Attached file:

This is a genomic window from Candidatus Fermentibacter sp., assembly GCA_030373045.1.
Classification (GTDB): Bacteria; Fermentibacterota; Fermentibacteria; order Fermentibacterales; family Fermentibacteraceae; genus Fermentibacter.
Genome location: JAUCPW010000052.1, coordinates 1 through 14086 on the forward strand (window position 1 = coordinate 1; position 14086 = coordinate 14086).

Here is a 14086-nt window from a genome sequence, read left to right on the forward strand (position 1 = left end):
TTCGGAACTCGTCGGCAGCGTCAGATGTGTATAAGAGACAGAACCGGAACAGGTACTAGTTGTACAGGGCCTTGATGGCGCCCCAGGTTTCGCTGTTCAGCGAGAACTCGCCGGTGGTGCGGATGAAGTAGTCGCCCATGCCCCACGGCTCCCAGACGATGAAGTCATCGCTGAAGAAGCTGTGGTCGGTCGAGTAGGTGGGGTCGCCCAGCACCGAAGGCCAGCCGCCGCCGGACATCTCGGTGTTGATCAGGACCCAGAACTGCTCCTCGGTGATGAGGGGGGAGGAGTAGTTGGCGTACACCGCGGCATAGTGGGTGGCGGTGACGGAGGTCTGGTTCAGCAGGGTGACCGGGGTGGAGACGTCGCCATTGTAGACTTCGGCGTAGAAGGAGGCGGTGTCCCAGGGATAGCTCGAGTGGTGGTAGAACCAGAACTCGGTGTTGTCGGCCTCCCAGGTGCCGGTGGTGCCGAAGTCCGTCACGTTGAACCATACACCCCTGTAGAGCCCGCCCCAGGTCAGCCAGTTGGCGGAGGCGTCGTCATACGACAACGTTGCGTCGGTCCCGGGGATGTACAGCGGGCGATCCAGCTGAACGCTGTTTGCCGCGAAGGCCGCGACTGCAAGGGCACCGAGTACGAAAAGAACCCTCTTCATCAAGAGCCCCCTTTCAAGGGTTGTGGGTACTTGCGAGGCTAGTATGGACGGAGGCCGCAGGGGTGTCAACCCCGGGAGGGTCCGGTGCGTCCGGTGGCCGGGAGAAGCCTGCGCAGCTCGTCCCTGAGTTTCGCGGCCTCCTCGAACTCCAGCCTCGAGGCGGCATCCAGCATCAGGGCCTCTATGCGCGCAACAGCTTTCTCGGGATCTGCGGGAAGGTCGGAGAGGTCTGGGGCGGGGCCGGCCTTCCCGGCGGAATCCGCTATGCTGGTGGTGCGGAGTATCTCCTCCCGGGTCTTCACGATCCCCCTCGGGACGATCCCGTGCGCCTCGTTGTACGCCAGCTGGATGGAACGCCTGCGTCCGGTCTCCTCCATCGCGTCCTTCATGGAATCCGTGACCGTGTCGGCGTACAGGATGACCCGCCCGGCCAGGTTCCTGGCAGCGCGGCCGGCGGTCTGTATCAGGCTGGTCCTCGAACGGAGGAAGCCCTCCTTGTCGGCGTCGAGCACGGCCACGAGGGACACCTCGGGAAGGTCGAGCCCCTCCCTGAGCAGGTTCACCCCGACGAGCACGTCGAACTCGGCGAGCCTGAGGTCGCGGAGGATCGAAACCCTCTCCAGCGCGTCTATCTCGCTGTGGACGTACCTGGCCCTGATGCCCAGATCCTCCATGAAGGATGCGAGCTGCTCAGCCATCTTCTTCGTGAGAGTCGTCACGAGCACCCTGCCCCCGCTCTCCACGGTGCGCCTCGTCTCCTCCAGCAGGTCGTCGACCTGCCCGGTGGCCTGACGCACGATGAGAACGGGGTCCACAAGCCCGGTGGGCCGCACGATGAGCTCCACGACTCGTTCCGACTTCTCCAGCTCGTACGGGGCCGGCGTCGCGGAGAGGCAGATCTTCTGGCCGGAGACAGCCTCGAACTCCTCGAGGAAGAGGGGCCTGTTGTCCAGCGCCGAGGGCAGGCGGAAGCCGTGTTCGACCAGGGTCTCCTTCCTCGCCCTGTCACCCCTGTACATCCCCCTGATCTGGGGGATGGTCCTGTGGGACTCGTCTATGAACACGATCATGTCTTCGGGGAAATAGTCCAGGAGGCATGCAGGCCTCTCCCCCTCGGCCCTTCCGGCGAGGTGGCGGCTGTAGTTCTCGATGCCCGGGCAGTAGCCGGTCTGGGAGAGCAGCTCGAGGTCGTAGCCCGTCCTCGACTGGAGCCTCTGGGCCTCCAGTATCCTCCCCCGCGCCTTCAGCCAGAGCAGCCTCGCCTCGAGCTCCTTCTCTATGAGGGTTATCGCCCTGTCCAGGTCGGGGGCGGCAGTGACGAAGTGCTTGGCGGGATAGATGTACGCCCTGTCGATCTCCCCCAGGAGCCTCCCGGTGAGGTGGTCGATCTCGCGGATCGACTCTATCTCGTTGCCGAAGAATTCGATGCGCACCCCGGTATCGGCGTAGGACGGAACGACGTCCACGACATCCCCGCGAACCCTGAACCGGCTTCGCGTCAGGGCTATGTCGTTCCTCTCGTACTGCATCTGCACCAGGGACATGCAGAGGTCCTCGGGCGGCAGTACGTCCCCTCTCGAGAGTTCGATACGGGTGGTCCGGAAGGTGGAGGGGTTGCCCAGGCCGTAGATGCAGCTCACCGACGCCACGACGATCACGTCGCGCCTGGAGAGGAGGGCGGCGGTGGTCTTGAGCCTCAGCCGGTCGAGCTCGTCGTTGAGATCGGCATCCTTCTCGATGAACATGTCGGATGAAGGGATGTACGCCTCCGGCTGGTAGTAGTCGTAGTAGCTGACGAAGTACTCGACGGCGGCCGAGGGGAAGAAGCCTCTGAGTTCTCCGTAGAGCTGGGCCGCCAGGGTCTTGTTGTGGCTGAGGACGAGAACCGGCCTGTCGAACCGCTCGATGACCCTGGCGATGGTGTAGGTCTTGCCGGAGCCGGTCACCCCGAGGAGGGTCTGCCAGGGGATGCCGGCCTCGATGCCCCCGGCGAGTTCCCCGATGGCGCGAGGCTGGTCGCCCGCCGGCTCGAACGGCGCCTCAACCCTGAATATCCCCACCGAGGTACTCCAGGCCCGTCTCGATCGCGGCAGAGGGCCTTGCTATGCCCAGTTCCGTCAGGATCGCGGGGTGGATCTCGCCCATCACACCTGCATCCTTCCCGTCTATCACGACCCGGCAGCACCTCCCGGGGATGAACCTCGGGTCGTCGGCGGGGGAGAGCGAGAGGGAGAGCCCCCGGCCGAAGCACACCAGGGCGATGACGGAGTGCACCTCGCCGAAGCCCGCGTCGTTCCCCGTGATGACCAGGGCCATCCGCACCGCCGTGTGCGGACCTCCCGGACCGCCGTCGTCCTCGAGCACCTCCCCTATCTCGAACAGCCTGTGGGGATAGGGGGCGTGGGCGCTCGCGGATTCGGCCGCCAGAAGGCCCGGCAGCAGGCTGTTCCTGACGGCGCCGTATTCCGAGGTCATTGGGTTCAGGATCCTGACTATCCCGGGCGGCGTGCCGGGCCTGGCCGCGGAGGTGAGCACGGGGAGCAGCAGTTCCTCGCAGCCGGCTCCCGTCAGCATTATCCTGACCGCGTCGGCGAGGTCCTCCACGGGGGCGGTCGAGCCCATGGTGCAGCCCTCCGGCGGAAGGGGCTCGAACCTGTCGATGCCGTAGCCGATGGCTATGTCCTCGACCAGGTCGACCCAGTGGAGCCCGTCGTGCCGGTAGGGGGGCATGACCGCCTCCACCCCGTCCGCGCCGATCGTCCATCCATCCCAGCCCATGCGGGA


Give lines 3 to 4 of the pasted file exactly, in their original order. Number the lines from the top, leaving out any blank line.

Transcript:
Genome location: JAUCPW010000052.1, coordinates 1 through 14086 on the forward strand (window position 1 = coordinate 1; position 14086 = coordinate 14086).

Here is a 14086-nt window from a genome sequence, read left to right on the forward strand (position 1 = left end):